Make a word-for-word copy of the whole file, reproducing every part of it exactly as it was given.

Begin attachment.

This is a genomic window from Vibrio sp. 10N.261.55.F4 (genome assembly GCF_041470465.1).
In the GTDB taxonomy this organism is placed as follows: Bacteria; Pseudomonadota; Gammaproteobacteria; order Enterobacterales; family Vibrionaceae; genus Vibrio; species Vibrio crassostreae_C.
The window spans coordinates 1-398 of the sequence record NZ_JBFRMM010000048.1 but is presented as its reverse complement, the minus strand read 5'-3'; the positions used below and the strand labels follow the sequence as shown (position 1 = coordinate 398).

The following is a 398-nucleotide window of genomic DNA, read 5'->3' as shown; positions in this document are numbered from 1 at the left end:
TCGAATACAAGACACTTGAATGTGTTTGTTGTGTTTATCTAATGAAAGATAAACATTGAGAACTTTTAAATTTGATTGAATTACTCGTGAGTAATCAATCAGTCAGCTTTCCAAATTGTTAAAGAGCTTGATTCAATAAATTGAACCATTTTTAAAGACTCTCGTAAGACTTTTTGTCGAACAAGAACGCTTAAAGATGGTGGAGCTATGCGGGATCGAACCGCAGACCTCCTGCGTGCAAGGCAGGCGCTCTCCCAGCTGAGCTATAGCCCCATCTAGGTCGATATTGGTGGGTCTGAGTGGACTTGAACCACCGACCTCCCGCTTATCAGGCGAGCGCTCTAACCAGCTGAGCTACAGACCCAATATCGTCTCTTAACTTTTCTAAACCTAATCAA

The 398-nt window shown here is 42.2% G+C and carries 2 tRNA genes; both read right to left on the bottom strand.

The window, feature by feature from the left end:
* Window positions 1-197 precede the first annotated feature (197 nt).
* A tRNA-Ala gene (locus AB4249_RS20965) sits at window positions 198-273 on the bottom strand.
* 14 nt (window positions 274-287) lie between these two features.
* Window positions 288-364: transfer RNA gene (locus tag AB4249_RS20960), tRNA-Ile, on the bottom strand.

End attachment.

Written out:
This is a genomic window from Vibrio sp. 10N.261.55.F4 (genome assembly GCF_041470465.1).
In the GTDB taxonomy this organism is placed as follows: Bacteria; Pseudomonadota; Gammaproteobacteria; order Enterobacterales; family Vibrionaceae; genus Vibrio; species Vibrio crassostreae_C.
The window spans coordinates 1-398 of the sequence record NZ_JBFRMM010000048.1 but is presented as its reverse complement, the minus strand read 5'-3'; the positions used below and the strand labels follow the sequence as shown (position 1 = coordinate 398).

The following is a 398-nucleotide window of genomic DNA, read 5'->3' as shown; positions in this document are numbered from 1 at the left end:
TCGAATACAAGACACTTGAATGTGTTTGTTGTGTTTATCTAATGAAAGATAAACATTGAGAACTTTTAAATTTGATTGAATTACTCGTGAGTAATCAATCAGTCAGCTTTCCAAATTGTTAAAGAGCTTGATTCAATAAATTGAACCATTTTTAAAGACTCTCGTAAGACTTTTTGTCGAACAAGAACGCTTAAAGATGGTGGAGCTATGCGGGATCGAACCGCAGACCTCCTGCGTGCAAGGCAGGCGCTCTCCCAGCTGAGCTATAGCCCCATCTAGGTCGATATTGGTGGGTCTGAGTGGACTTGAACCACCGACCTCCCGCTTATCAGGCGAGCGCTCTAACCAGCTGAGCTACAGACCCAATATCGTCTCTTAACTTTTCTAAACCTAATCAA

The 398-nt window shown here is 42.2% G+C and carries 2 tRNA genes; both read right to left on the bottom strand.

The window, feature by feature from the left end:
* Window positions 1-197 precede the first annotated feature (197 nt).
* A tRNA-Ala gene (locus AB4249_RS20965) sits at window positions 198-273 on the bottom strand.
* 14 nt (window positions 274-287) lie between these two features.
* Window positions 288-364: transfer RNA gene (locus tag AB4249_RS20960), tRNA-Ile, on the bottom strand.